Kathakali is a stylized Kerala dance-drama known for its make-up, costumes, and body movements with percussion. There are no words; the story is conveyed through hand gestures, expressions, and dance. Traditionally Kathakali begins at night and ends in the early morning, but my homestay directed me to a theatre with a condensed version and front row seats. I arrived an hour early to watch the actors apply their makeup.
What amazed me about Kathakali was the style of dance-drama. It gave particular emphasis to the eyes, nose, and lips. Watching actors dance with their face like this was unreal.To be a master of this art requires a minimum of a six year formal education along with many years studying Kalaripayattu – the martial art of Kerala.
The virtuous protagonist (pachcha) for the show always wear predominately green makeup.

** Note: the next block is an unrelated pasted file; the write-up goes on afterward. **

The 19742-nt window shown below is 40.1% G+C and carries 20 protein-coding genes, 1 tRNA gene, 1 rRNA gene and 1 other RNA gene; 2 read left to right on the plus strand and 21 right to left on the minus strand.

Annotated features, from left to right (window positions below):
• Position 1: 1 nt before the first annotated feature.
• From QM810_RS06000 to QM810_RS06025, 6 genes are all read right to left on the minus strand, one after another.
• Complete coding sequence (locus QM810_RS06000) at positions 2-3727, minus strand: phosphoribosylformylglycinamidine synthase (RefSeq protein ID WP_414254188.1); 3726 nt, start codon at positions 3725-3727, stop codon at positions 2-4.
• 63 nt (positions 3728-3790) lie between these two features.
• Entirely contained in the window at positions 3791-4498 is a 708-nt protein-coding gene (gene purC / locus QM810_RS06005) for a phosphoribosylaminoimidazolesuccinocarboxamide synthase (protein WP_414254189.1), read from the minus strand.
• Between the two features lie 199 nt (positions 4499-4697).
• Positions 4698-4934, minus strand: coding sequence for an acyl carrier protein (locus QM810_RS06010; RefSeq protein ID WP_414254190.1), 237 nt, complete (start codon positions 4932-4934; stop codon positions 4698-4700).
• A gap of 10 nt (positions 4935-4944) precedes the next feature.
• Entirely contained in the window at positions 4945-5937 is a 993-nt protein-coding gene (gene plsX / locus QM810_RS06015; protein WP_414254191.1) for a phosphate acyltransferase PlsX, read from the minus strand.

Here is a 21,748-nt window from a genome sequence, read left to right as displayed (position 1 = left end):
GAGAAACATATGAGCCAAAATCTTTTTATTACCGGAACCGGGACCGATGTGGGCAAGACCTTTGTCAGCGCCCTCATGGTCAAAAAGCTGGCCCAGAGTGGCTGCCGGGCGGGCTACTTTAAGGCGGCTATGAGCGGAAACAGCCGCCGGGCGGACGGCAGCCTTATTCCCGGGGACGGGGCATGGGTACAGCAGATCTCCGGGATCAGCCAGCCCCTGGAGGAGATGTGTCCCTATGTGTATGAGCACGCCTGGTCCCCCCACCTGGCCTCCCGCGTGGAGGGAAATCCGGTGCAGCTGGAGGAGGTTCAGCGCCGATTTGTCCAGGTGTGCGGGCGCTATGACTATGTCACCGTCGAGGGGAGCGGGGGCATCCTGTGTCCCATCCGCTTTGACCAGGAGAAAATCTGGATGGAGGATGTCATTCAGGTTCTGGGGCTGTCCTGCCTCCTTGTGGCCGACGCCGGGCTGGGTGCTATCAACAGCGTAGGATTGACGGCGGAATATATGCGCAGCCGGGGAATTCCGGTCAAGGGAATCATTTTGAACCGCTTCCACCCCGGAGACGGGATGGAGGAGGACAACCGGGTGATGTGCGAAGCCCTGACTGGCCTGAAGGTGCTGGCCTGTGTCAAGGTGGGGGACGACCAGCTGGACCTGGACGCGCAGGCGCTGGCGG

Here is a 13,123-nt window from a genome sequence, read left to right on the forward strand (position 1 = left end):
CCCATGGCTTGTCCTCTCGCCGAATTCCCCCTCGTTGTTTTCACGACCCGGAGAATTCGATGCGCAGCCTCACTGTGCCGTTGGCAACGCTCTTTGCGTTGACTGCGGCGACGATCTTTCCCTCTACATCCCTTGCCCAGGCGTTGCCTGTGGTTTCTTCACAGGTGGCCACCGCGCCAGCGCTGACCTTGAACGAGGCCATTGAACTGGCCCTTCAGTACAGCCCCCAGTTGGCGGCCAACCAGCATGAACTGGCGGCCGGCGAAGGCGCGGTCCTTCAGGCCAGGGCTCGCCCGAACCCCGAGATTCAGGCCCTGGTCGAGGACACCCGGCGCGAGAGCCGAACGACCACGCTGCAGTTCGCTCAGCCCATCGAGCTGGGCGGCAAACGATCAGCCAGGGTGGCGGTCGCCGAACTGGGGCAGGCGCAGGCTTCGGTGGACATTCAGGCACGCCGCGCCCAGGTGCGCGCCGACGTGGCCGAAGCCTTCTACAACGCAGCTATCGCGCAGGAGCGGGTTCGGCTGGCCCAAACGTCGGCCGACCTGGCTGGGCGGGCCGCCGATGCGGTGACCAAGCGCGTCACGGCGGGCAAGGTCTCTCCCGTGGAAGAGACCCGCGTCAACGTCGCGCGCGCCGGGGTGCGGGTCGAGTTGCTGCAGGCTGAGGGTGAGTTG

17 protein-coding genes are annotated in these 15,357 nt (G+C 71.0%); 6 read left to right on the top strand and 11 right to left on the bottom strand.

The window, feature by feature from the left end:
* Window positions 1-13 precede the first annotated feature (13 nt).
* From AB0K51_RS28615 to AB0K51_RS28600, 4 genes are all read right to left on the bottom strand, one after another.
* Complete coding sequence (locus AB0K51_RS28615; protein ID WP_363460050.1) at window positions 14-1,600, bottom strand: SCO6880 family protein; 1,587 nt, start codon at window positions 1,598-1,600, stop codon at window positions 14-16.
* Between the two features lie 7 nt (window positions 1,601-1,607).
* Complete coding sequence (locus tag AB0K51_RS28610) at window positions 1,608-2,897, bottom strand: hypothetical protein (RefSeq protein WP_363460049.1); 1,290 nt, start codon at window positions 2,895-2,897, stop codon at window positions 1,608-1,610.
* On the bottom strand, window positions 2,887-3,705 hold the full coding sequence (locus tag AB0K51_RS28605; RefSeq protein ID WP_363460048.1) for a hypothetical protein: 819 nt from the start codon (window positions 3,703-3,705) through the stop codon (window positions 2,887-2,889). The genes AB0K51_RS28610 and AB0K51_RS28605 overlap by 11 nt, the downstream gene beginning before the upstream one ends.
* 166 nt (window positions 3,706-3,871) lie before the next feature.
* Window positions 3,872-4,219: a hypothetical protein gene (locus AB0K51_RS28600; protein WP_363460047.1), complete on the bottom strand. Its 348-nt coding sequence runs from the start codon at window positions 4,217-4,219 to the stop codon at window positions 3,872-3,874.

Streaks of red in an otherwise green-painted face symbolize villainy or evilness.
Excessively evil characters have predominantly red makeup and a red beard. While the show I saw was all male (including the below character on the right), since the 1970s women have been allowed to train in Kathakali.
The drama I watched involved the evil man (above) forcing the woman to love him, until her father (below) finds out and inevitably kills him. There would be blood.
As soon as I get ahold of decent internet in May, I’ll upload a video of the eye/nose/lip dancing because it’s hard to explain just how amazing it was. All in all, the show capped off an amazing stay in India.